The October rebound should have energized investors ahead of the November kickoff for the best six months cycle. The next three months are the best three-months in the year so investors should be excited. That means any profit taking that produces a dip will probably be bought. Earnings are coming in better than expected and overseas markets are exploding higher. Multiple companies have said they see improvement in the European economy. That is good news for the U.S. outlook.

The S&P is so overextended that it generated a technical short-term sell signal on Wednesday. There are three components to this signal. The extension and the width of the gap on the MACD, the nearness of the 70 level on the RSI and the 72-point spread between the Wednesday close at 2,090 and the 20-day average at 2,018. Note that the 20-day typically runs in the middle of the price range and not 72 points below. The MACD is at the point where it would typically roll over and the RSI is at the high for the year. Previous tops have been at 60.

All these indicators really mean is that the S&P has come too far too fast and we need some profit taking to reduce the pressure.


However, the S&P Bullish Percent Index has spiked to the highest level since May at 69.4%. That means 69% of the S&P-500 stocks are showing a buy signal on a Point & Figure chart. This is very bullish and indicates that the breadth of the rally is expanding.


The percentage of stocks trading over their 50-day average is over 78% and that is a high for 2015. While that sounds really bullish this is the result of the averages being pushed lower in September and the rebound has lifted stocks back over those lowered averages. This is bullish because it shows breadth but needs to be taken in context.


The Advance/Decline Line Index on the S&P is at the highest level since May but notice the MACD at the bottom. The indicator is rolling over and suggests some weakness ahead which I believe will be short-term.


The S&P opened at resistance at 2,090 on Friday and failed to extend its gains. The late day decline knocked off -10 points to close just under 2,080. The index has support at 2,075, 2,065 and 2,020 but I doubt we will dip that far. There is always the possibility we will not dip at all but I view that as less likely.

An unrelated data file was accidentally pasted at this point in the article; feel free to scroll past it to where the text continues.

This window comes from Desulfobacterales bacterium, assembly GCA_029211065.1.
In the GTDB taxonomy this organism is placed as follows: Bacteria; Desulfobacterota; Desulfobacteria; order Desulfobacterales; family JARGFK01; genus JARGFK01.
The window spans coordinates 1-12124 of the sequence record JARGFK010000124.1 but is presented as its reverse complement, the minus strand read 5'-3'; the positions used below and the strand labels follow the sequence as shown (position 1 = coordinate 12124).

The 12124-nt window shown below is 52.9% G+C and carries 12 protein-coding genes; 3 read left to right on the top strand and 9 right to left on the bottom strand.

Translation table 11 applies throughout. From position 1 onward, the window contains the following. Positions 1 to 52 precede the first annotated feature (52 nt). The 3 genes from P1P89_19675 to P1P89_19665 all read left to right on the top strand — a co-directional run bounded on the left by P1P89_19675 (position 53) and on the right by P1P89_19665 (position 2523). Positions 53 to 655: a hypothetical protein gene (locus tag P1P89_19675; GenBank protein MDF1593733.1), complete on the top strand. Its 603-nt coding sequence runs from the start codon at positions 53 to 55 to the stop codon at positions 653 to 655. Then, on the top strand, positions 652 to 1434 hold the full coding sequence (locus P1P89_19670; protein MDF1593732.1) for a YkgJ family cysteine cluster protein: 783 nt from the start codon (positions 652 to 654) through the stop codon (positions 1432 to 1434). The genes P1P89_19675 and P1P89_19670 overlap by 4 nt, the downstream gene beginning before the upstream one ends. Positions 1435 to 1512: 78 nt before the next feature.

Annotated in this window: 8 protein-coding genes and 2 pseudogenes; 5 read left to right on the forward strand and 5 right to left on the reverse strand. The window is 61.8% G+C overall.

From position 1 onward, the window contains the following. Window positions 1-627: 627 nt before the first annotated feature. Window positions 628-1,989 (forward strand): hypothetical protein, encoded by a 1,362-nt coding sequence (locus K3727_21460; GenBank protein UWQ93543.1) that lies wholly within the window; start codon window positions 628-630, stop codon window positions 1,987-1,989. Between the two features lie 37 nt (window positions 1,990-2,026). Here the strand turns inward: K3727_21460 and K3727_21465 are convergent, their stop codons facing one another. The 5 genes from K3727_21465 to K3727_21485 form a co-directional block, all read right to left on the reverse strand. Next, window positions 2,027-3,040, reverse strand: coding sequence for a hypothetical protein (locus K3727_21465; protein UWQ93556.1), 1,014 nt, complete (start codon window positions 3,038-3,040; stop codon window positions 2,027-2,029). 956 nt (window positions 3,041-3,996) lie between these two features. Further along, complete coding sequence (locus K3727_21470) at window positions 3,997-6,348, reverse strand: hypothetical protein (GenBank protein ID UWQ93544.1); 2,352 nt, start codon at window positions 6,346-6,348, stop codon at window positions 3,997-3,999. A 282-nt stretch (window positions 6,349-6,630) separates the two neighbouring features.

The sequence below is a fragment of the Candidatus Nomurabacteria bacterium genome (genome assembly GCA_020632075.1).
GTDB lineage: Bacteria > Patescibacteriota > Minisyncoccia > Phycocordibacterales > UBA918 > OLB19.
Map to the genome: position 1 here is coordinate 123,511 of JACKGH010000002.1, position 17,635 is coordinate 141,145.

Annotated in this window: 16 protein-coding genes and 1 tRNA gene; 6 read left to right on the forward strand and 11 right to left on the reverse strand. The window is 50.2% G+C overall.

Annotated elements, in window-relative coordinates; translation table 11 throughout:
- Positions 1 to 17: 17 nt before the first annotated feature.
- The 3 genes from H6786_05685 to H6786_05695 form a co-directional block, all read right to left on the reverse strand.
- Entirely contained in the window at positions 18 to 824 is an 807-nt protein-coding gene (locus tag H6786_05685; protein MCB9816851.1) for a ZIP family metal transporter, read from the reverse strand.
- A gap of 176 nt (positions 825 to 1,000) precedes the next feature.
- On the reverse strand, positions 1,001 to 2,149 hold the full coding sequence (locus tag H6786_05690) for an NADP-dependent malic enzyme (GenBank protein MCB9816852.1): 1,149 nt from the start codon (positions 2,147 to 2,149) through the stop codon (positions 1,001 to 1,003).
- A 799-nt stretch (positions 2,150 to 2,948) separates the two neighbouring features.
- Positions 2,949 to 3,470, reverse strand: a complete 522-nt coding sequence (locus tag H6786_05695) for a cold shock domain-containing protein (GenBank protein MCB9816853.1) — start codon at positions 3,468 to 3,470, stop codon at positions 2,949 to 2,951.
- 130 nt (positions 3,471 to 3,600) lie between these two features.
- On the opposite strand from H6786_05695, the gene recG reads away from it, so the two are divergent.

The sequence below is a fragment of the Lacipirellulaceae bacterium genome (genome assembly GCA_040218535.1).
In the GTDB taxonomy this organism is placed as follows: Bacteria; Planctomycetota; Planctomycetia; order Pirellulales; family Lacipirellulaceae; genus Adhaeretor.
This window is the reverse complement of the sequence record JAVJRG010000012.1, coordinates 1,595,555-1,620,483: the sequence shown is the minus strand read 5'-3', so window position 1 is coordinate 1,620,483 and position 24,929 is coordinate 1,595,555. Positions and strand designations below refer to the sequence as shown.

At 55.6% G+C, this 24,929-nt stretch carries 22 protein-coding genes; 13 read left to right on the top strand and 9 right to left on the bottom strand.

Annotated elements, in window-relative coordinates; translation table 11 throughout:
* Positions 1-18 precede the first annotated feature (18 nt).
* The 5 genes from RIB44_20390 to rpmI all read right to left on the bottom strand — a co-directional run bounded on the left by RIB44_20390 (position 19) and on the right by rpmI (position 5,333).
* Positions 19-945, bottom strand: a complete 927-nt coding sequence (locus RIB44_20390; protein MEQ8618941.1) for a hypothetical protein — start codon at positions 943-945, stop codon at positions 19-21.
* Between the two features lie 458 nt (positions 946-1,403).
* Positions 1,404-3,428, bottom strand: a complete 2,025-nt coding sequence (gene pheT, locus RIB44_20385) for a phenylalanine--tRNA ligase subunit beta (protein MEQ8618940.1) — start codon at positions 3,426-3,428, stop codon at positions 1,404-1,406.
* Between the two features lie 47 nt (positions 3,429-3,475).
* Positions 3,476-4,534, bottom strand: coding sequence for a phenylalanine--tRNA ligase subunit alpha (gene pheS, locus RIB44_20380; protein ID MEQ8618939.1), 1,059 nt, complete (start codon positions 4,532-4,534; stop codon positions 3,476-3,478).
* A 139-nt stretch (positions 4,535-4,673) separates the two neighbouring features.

The Dow managed to cling to a 16-point gain for the week but it was very close. The Dow hit 17,799 at 1:45 and it was all downhill from there culminating in a -78 point drop in the last 10 minutes. There was no headline and it was purely based on market on close orders. A decline like this on the last day of the quarter is normally positioning for some early month selling.


Only a handful of the Dow components lost more than $1 but the declines were three times the advancers. Goldman Sachs and UnitedHealth were the biggest losers with each giving back -$2 in the last hour. It appeared the selling was concentrated in those two issues with the other charts showing limited end of day declines.


The Dow has decent support at 17,550 and 17,350 followed by 17,150. Resistance is 17,775-17,800. The 200-day average is 17,577 but the Dow is not very reactive to moving averages. Two Dow components report this week. Those are Visa on Monday and Disney on Thursday.


The Nasdaq Composite held its gains really well and is stubbornly refusing to retest psychological support at the 5,000 level. Most of the big cap tech stocks have already reported so the potential for a big earnings disappointment is fading. Facebook is the only material big cap tech reporting next week and I would be surprised to see a big decline.

Support is about 5,010 and resistance is rock solid at 5,085.



The Nasdaq 100 closed within ONE point of a new high on Wednesday. The prior high of 4,679.68 was nearly reached with the 4,678.58 close at the high of the day. This is a clear example that the big cap tech stocks have been leading the market higher. That prior high has turned into serious resistance with the index coming to a dead stop just below that level for the last two days.


The Russell 2000 small caps just cannot hold a gain over resistance at 1,165. Wednesday's spike to close at 1,178 looked like a breakout but it was immediately sold the next day to close back at 1,161 on Friday.